“DON’T GOOGLE,” my husband ordered the minute we got home. “I forbid you to google, OK?” “Mmm.” Then I casually went to the toilet with my phone in my pocket, and promptly began typing “vessels across -”. Predictive text took over. “Vasa Previa” splattered across every page. My heart started to beat rapidly as I read and read and read. Major risk… pregnancy complication… vessels may rupture… rapid fetal hemorrhage, exsanguination, death… urgent pre-term delivery by elective C-section…

I walked out of the bathroom and burst into frantic tears. My body suddenly felt like a ticking time-bomb. One wrong move. Burst vessels. Stillborn baby. Lord, protect her, I begged. Deep down I knew he already had. By the grace of God we were back in Australia and I was only a car trip away from high quality medical care. But the “What Ifs” plagued my thoughts and I continued to be anxious. Survival. AlI I cared about at that time was my baby’s survival. Whatever it takes, God. Please.

48 hours later, I was lying on my back on a hospital bed again. This time, I couldn’t feel my anesthetized legs. A man in a gown walked over to me holding up a razor and ever so casually announced that he would now be shaving off my pubic hairs. He may as well have been a waiter informing me of the menu of the day. I squeaked “OK” but secretly wanted to kick him in the balls… but oh darn, I can’t move my legs. Who in their right mind would politely say “OK” to such a disgusting, humiliating, invasive menu? I did. Whatever it takes for her to survive.

"It smells like popcorn," I said to my husband a short time later. He was sitting next to me, dressed in hospital scrubs looking semi-ridiculous with a blue hairnet on. He squeezed my hand and smiled at me with nervous, longing, loving eyes. The crowd of doctors on the other side of the curtain were burning open my flesh and there I was thinking I could smell popcorn. Then suddenly, we heard it: our baby girl’s first cry of life. They lifted her up and we saw her tiny body cradled in the surgeon’s latex-gloved hands. I lost it with tears of relief. She’s alive.

Many hours and painkillers later, I clutched my husband’s arm and hobbled like a geriatric over to the bathroom. He tenderly bathed my naked, bleeding body, then gently washed my hair. I felt weak and wounded; the experience was humiliating, I had surrendered all control over my body, and now I bore a burning scar on my abdomen. And yet, somehow, I also felt indescribably victorious. In time I came to recognize what a vivid illustration it all was of the deepest truth humanity could ever know: new birth comes at a painful price - humility first, then glory. The savior of the world willingly endured humiliation and burning, piercing, suffocating pain; and then he rose in triumphant glory. All who follow him must walk as he did.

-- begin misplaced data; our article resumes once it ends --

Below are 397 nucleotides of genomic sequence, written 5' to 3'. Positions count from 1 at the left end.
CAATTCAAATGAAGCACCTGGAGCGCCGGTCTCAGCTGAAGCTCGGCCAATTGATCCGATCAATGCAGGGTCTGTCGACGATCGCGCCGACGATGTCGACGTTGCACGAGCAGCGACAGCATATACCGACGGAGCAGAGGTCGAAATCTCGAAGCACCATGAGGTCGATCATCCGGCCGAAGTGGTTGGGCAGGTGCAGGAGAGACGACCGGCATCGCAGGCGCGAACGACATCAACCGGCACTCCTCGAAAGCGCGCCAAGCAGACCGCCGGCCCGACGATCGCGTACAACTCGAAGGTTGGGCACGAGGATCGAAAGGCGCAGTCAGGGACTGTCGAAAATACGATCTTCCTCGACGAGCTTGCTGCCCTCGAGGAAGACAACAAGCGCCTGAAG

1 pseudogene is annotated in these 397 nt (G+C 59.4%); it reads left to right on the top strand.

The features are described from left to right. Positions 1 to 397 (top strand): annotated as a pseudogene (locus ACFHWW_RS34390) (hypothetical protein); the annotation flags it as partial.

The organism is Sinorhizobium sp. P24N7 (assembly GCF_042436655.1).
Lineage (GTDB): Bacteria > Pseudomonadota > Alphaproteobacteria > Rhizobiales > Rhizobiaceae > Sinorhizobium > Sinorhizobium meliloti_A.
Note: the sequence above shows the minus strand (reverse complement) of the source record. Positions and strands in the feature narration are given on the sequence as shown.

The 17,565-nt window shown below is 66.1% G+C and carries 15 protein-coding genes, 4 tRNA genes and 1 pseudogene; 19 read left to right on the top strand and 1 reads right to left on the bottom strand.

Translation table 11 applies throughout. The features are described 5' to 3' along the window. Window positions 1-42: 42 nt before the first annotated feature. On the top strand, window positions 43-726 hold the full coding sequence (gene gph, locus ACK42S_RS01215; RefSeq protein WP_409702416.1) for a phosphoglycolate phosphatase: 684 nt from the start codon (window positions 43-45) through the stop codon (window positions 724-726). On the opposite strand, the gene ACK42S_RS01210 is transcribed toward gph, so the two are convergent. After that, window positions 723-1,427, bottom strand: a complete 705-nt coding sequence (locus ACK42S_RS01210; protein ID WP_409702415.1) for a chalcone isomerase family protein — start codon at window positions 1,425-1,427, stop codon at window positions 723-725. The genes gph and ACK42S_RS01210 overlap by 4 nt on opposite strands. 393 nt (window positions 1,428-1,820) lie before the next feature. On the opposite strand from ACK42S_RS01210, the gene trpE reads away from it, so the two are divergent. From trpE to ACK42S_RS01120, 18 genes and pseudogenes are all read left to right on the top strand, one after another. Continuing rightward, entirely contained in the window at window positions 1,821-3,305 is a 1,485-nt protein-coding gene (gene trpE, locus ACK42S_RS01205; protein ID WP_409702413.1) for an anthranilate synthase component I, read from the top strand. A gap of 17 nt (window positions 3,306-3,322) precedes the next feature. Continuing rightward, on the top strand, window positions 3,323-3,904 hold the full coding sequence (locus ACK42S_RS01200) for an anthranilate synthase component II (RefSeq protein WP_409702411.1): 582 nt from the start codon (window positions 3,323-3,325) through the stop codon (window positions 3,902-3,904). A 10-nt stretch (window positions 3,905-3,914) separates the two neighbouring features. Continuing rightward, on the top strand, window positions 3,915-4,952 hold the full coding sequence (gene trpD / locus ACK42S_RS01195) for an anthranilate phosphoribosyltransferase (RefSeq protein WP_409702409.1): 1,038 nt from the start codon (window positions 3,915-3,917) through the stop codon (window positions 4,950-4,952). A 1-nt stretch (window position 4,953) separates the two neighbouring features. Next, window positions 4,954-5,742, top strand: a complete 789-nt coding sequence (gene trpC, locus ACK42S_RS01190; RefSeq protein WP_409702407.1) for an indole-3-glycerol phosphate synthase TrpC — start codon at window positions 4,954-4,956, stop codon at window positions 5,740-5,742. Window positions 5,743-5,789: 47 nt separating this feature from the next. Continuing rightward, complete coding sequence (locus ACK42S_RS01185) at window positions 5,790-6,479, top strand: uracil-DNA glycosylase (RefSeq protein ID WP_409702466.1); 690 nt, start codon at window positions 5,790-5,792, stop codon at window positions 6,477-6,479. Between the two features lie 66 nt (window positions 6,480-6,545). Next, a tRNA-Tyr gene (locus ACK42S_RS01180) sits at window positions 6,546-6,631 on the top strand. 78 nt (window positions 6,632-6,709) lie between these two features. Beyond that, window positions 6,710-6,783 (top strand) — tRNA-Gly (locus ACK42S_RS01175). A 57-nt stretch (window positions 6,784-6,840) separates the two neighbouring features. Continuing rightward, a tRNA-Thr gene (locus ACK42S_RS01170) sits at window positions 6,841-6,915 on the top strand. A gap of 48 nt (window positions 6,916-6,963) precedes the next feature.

With fresh pajamas on and my hair now smelling like Herbal Essences Shampoo, we went over to snuggle our newborn baby girl; our little survivor.


The sun was rising over the ocean. The other ladies were still asleep but my smiley 7-month-old was wide awake; so I took her for a walk along the beach. I thought back to that question from the day before and began wondering about who really was stronger: teenage me or present day me? Teenage me certainly knew a great deal about self-earned glory. She knew how to work her body so hard so that every muscle ached after a tennis match. But did she know what it felt like to give every ounce of her strength for the sake of someone else? She knew the humiliation of being defeated by a tennis opponent... but would she have been willing to suffer greater humiliations, purely out of love for another?

I squeezed my baby girl’s feet in the palms of my hands as we walked on the sand and I considered life’s great paradox: that weakness and humility are the surprising road to everlasting glory; that a greater kind of strength can hide behind a flabby facade; and that by the willing humiliation of someone strong, the weak can truly be made into Survivors.

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About the Author:

Di is an Australian wife and mother who loves to reflect, people-watch, tell stories, and drink hot milk tea.